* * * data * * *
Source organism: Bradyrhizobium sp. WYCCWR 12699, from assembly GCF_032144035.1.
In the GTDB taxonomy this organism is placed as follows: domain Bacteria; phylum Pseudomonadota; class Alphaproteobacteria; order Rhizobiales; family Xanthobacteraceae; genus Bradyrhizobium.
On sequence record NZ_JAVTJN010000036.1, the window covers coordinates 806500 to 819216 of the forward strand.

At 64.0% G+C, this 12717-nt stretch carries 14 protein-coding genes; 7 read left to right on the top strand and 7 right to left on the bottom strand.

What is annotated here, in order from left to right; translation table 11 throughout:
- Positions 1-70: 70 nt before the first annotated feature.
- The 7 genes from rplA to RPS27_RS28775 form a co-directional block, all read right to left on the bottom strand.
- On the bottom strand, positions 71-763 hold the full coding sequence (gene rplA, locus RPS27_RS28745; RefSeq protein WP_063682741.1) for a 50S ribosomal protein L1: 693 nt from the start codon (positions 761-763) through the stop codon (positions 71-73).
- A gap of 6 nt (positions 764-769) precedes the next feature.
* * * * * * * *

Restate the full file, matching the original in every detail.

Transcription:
Source organism: Bradyrhizobium sp. WYCCWR 12699, from assembly GCF_032144035.1.
In the GTDB taxonomy this organism is placed as follows: domain Bacteria; phylum Pseudomonadota; class Alphaproteobacteria; order Rhizobiales; family Xanthobacteraceae; genus Bradyrhizobium.
On sequence record NZ_JAVTJN010000036.1, the window covers coordinates 806500 to 819216 of the forward strand.

At 64.0% G+C, this 12717-nt stretch carries 14 protein-coding genes; 7 read left to right on the top strand and 7 right to left on the bottom strand.

What is annotated here, in order from left to right; translation table 11 throughout:
- Positions 1-70: 70 nt before the first annotated feature.
- The 7 genes from rplA to RPS27_RS28775 form a co-directional block, all read right to left on the bottom strand.
- On the bottom strand, positions 71-763 hold the full coding sequence (gene rplA, locus RPS27_RS28745; RefSeq protein WP_063682741.1) for a 50S ribosomal protein L1: 693 nt from the start codon (positions 761-763) through the stop codon (positions 71-73).
- A gap of 6 nt (positions 764-769) precedes the next feature.